Causes Of The Watergate Scandal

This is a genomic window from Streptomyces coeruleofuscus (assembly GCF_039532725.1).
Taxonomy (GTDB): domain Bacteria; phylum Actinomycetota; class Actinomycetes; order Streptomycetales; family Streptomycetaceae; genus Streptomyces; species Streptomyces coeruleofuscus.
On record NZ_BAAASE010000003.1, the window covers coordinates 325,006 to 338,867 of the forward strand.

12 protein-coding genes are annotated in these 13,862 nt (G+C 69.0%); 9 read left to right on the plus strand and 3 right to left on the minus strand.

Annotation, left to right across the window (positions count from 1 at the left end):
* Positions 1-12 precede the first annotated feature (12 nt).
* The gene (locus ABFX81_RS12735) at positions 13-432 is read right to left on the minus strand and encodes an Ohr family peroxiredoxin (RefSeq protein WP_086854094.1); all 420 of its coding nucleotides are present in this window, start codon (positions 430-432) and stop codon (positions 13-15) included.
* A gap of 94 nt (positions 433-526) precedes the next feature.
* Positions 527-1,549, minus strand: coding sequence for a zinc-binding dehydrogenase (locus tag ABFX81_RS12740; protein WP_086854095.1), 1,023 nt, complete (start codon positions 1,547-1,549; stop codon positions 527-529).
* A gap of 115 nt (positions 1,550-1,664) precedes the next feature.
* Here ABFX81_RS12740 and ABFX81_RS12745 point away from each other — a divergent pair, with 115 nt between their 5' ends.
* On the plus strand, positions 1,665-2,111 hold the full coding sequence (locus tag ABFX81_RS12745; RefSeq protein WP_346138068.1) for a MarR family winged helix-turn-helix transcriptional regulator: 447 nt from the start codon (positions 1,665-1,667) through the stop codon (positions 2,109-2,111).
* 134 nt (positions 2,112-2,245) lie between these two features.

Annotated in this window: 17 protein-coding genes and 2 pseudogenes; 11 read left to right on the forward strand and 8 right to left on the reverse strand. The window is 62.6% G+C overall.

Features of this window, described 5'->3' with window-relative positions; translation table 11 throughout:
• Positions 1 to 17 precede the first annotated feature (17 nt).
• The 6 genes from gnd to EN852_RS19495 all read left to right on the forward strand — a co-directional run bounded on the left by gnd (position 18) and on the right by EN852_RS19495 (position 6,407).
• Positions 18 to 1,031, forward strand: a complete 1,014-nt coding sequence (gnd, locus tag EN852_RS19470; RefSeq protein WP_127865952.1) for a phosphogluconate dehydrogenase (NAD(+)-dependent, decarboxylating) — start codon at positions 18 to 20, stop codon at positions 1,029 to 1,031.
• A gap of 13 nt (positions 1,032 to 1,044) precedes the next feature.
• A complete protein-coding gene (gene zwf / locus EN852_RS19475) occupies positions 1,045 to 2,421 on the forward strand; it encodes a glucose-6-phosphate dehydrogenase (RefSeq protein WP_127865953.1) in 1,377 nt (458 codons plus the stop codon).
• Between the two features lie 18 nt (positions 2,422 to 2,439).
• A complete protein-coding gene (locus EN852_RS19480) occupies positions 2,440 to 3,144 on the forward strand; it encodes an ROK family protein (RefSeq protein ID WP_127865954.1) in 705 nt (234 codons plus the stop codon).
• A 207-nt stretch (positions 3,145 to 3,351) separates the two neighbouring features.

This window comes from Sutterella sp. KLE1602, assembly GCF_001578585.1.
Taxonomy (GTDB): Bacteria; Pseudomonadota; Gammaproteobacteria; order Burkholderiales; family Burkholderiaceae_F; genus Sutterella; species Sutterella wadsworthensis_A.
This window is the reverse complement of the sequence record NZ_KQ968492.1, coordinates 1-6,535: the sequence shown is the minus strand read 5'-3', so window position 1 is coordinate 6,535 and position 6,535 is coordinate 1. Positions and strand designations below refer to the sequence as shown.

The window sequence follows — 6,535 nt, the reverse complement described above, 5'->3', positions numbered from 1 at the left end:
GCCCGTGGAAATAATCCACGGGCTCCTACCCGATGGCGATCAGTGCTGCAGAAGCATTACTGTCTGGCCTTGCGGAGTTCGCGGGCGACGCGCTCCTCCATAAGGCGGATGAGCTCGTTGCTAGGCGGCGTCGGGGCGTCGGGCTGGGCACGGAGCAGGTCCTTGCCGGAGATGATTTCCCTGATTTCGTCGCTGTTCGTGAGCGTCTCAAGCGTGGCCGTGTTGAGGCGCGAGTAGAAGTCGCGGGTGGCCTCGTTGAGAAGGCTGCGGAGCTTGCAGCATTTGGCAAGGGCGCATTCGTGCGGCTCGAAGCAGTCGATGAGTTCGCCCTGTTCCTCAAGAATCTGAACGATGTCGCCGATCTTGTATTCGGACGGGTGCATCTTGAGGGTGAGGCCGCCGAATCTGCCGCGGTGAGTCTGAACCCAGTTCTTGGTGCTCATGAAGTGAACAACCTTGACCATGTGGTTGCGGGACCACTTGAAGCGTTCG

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Considering the post-war era of American society and the intense political conflicts, the Watergate scandal increased problems in society. The Watergate scandal was a result of many events beginning in the late 1950’s to 1960’s such as Vietnam, Nixon’s campaign, and the Pentagon papers. In the late 1960’s Richard Nixon won the presidency over Hubert Humphrey in what is called the closest election in American history. This election was the beginning to what would become the Watergate scandal in 1970’s. Some of Nixon’s policies for the government involved expansion of federal agencies, which gave him easy access to classified documents or files. One major event that triggered the infamous scandal was in 1971 when the Pentagon Papers were released by the New York Times; A few months later, the “Plumbers” unit broke into an office in attempt to discover files on who released them, Daniel Ellsberg. These “Plumbers” broke into the Democratic National Committee in attempt to find information about Nixon’s opponent. Many public officials were involved in the cover-up and break-in itself which led to widespread corruption in the government. Some of those involved in these events were James McCord, a former CIA agent; Richard Nixon, the president; Sam Ervin, the man who first began to investigate the crimes; John Dean; John Ehrlichman and Gordon Liddy. Many events led up to the Watergate scandal, but it left a major mark on American history and holds a crucial significance to the
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